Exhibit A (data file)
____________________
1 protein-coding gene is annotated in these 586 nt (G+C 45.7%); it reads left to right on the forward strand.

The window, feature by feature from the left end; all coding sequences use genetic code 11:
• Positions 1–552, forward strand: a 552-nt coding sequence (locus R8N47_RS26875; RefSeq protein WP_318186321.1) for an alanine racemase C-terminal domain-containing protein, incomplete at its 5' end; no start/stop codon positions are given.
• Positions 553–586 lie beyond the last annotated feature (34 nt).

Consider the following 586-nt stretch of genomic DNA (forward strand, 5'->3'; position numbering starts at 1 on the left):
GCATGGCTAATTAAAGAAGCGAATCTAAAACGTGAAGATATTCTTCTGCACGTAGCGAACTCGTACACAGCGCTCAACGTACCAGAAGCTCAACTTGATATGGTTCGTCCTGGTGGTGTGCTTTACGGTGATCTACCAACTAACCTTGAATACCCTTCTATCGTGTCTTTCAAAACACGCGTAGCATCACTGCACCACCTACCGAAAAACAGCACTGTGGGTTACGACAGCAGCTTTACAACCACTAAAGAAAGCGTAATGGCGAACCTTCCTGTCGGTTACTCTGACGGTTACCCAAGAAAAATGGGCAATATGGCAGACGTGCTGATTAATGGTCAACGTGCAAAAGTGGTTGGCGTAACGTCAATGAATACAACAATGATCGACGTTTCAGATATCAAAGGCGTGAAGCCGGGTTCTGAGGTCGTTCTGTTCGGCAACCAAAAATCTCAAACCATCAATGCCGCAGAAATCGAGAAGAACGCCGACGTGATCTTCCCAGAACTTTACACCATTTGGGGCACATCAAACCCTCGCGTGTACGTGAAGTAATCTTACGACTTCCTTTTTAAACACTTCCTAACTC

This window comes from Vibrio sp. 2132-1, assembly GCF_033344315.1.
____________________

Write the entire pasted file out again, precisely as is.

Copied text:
1 protein-coding gene is annotated in these 586 nt (G+C 45.7%); it reads left to right on the forward strand.

The window, feature by feature from the left end; all coding sequences use genetic code 11:
• Positions 1–552, forward strand: a 552-nt coding sequence (locus R8N47_RS26875; RefSeq protein WP_318186321.1) for an alanine racemase C-terminal domain-containing protein, incomplete at its 5' end; no start/stop codon positions are given.
• Positions 553–586 lie beyond the last annotated feature (34 nt).

Consider the following 586-nt stretch of genomic DNA (forward strand, 5'->3'; position numbering starts at 1 on the left):
GCATGGCTAATTAAAGAAGCGAATCTAAAACGTGAAGATATTCTTCTGCACGTAGCGAACTCGTACACAGCGCTCAACGTACCAGAAGCTCAACTTGATATGGTTCGTCCTGGTGGTGTGCTTTACGGTGATCTACCAACTAACCTTGAATACCCTTCTATCGTGTCTTTCAAAACACGCGTAGCATCACTGCACCACCTACCGAAAAACAGCACTGTGGGTTACGACAGCAGCTTTACAACCACTAAAGAAAGCGTAATGGCGAACCTTCCTGTCGGTTACTCTGACGGTTACCCAAGAAAAATGGGCAATATGGCAGACGTGCTGATTAATGGTCAACGTGCAAAAGTGGTTGGCGTAACGTCAATGAATACAACAATGATCGACGTTTCAGATATCAAAGGCGTGAAGCCGGGTTCTGAGGTCGTTCTGTTCGGCAACCAAAAATCTCAAACCATCAATGCCGCAGAAATCGAGAAGAACGCCGACGTGATCTTCCCAGAACTTTACACCATTTGGGGCACATCAAACCCTCGCGTGTACGTGAAGTAATCTTACGACTTCCTTTTTAAACACTTCCTAACTC

This window comes from Vibrio sp. 2132-1, assembly GCF_033344315.1.